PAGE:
Jim Perkins, a corporate/finance attorney in Santa Monica, Calif., is helping poker players take a stand against the Unlawful Internet Gambling Enforcement Act (UIGEA), recently passed as part of the SAFE Port Act in Congress, with an online petition. Since its posting on Oct. 2, the petition has garnered more than 8,000 signatures from around the United States.
Perkins, who has played poker online since 1998, said he's been watching this and similar legislation for years going back to the Leach bill. Though he opted not to post a petition in the past because he didn't want to become a "target" by those supporting the legislation, he's now changed his mind.
"When the legislation finally did pass, I had had enough and wanted to make sure that the voice of everyone that enjoys online poker and other gambling was heard," he said.
The petition is addressed to all members of the Congress and Senate and reads as follows:
"We would like to register our strong disagreement with and disapproval of the recently enacted bill regarding the prohibition and/or regulation of internet gambling. The bill was originally introduced in the House of Representatives by Representative Goodlatte and was attached to 'must pass' legislation in the Senate by Senator Frist.
"We strongly believe that the government should not attempt to prohibit online gambling by adults. We favor legalization, regulation and taxation of online gambling by the government of the United States."
As of the writing of this article, the petition had signatures from 8,214 people from more than three-fourths of the 50 states. U.S. residents and citizens who would like to sign the petition can do so at PetitionOnline.com.
"People who want to gamble online will gamble online," Perkins said. "By passing a bill that attempts to prohibit people from engaging in an activity that many millions of people clearly want to engage in, the government is driving the activity underground and creating the likelihood of greater harm."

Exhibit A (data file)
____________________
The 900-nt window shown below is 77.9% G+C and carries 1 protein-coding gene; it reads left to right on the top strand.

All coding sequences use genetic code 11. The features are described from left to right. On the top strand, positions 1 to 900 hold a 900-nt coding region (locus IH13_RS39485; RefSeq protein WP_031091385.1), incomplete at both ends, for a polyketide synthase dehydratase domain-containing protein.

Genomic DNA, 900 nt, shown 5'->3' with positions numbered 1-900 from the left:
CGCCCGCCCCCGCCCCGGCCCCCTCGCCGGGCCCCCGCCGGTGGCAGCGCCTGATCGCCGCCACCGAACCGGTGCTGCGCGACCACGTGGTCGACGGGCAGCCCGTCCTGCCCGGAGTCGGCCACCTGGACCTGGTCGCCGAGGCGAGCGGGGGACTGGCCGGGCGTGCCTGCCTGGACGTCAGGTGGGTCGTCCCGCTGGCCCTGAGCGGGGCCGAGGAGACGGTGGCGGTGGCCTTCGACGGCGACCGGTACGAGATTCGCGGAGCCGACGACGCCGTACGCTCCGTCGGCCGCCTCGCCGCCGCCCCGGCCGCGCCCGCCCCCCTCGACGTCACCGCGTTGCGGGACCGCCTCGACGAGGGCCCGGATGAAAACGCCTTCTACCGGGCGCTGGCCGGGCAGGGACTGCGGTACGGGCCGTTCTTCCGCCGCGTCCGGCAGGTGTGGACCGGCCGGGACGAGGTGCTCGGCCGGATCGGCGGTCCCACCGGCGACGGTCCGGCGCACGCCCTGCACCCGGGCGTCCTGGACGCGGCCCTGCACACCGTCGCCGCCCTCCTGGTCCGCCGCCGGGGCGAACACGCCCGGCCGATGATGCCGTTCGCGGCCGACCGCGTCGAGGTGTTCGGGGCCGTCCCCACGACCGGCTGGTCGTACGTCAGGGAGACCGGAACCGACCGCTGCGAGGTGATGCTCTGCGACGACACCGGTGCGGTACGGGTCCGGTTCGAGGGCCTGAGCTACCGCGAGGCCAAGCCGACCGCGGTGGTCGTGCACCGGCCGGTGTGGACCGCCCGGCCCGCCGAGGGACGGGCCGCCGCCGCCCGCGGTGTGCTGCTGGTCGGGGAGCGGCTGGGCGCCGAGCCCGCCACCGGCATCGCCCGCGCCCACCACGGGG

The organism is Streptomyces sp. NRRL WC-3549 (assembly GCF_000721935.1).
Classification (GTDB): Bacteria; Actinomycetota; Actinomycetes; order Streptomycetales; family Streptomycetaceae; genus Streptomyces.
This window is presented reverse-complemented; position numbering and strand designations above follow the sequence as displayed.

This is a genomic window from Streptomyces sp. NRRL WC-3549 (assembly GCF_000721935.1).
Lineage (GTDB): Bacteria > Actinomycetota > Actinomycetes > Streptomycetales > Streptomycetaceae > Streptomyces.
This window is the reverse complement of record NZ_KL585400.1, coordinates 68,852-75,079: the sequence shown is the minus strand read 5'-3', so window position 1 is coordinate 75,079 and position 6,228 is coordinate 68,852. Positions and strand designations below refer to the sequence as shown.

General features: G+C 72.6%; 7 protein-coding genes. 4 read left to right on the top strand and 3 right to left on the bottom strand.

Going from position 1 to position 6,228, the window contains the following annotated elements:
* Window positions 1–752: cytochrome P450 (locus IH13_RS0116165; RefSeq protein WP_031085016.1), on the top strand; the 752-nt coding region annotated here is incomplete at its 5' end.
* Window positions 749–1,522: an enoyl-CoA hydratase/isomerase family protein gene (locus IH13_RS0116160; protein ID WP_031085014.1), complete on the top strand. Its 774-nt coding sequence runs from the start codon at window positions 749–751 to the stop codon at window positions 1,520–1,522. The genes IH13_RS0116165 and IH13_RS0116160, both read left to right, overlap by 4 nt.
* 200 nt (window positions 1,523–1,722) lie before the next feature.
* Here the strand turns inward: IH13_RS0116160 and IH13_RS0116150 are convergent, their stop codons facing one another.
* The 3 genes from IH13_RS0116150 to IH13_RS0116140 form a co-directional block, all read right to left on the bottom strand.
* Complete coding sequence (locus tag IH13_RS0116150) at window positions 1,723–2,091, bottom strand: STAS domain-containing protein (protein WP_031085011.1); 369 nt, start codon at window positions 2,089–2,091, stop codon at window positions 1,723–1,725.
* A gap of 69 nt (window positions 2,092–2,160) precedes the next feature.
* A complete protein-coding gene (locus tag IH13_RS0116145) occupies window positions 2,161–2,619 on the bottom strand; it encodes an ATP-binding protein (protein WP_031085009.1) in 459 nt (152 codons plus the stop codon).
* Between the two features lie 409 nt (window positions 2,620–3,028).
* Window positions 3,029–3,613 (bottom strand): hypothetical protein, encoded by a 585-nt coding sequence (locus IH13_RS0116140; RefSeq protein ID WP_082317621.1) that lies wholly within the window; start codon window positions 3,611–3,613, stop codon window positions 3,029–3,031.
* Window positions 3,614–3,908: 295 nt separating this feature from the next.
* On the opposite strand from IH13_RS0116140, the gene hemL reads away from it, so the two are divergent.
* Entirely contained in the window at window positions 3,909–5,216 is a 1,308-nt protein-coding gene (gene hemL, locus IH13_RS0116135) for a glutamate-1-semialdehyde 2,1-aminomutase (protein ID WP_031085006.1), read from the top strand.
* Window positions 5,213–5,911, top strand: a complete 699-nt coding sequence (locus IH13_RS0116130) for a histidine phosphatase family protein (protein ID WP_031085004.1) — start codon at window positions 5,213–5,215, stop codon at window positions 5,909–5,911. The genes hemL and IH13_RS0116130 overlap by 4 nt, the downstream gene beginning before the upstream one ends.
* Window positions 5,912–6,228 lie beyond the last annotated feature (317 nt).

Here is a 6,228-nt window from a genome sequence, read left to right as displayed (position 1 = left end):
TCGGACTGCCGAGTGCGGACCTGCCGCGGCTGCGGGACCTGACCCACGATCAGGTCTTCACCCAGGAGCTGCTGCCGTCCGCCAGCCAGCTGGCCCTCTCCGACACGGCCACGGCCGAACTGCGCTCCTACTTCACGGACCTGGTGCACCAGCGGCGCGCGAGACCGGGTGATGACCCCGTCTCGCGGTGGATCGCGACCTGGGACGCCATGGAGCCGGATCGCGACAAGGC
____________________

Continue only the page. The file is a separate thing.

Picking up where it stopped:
It is his opinion that if the government is truly concerned about the evils of addictive or underage gambling or money laundering, the better solution is to legalize online gambling and regulate it to address potential problems.
"Ideally, I would like to see legislation passed that specifically legalizes online gaming (of all varieties) and creates safeguards to keep underage gamblers from playing, to identify problem gamblers and encourage them to get help, and to resolve the money laundering issues," Perkins said.
"I honestly believe that legalization could actually go a good deal further toward identifying and solving the last two problems than any other approach as the gaming sites have the capability of creating tremendous banks of data and powerful analytical tools."
Perkins said he's had support from various Internet news groups and communities to help get the word out about the survey, but was surprised by the lack of support from online gaming sites, organizations such as the Poker Players' Alliance, and other groups and businesses that would have a vested interest in supporting online gaming.
"I have been surprised that no businesses or organizations that would seem to be most interested in promoting online gambling have stepped in to promote this drive," Perkins said. "I wrote to all the major online poker sites and got back a message that basically their official position was 'no comment.'"
Perkins plans to keep the petition up as long as the Petition Online has their site up and running. Once the signing volume slows down to "more of a trickle," the petition will be forwarded to California's senators and representatives in Congress as well as the five members of Congress who stood up against the legislation.
"I would hope that we could get an organized voice for the legality of online gaming together that would include some of the people who have been making tons of money off the industry, or some of the companies that stand to make even more if Congress were to explicitly legalize online gaming," Perkins said.